He’s not a man controlled by money, but is fond of excellence. “Money does not drive me. Let’s see…what can make off that job?” Hunt says hypothetically, his fingers twitching and eyes averted. “Well I’m not interested in that. I’m interested in doing the job! And doing the job the way it should be done to satisfy the customer.”
While on the jobsite, he is intensely loyal to each project. “You don’t have time for shenanigans,” Hunt says. “You go to work to work.” So he works all day with few breaks, goes home, plays all the messages from his old timey blinking answering machine, and returns all of his phone calls.
His work would mean nothing without the impact it (and he) makes on people. He values immensely the relationships he’s built throughout the years with his various “bosses” and relishes the moments when folks drive by one of his jobsites and honk and wave.
Raised Pentecostal, Hunt is a man of outspoken faith. “Oh paramount! Paramount!” he says of the importance of having faith. “It’s like a pot of beef stew, I believe that different denominations go to heaven. You can be right in heart but wrong in doctrine. It says to work it out your salvation with fear and trembling. I love the Lord, but I fear Him. Each night, I say, ‘Lord, if I’ve done something wrong, forgive me.’ Each night!”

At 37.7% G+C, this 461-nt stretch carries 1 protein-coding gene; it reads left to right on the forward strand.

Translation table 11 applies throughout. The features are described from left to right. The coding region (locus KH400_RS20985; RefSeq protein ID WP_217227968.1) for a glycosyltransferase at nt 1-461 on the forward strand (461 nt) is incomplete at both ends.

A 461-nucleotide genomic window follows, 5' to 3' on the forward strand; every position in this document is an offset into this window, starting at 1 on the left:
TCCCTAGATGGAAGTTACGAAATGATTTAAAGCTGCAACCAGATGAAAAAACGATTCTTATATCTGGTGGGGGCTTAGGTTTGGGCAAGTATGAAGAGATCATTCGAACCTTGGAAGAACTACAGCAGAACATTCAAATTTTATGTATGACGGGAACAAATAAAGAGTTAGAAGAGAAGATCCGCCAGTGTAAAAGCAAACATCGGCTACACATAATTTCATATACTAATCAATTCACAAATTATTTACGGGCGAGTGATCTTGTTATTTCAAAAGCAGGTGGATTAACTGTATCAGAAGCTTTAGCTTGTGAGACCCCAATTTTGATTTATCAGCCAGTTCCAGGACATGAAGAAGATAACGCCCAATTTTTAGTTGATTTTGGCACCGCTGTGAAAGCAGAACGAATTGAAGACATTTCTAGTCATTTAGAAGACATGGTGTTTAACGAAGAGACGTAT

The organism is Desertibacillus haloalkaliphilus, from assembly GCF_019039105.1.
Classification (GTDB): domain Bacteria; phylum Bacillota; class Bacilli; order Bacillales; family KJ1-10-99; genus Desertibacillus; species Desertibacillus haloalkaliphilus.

Stone fascinates and fuels him. The shape and challenge of it. The strength of it. “There’s no system (to stone),” he says. “Right now, I’m thinking what I need to do an hour from now. There’s no pattern. That’s the reason I love it, it’s the challenge of each job. Cause each job is different. You can’t just go out there and just throw it up, no.”
“The strongest thing of stonework is the arch. The arches that Romans built so long ago are still standing! That’s what infatuates me. I do stonework but I cannot fathom it in my mind. I can’t fathom how those Aztecs got those stones so close that you can’t even put a knife between the joints. I can’t fathom that.”
Hunt’s legacy—the stonework he’s done all over northwest Alabama—will survive long after he’s put into the ground.
“To me, when I leave the earth, ‘Well, he’s been here! He’s been here!” Hunt says.
Then he sips coffee from his thermos, let’s out a raspy laugh, and disappears back into the stone. 78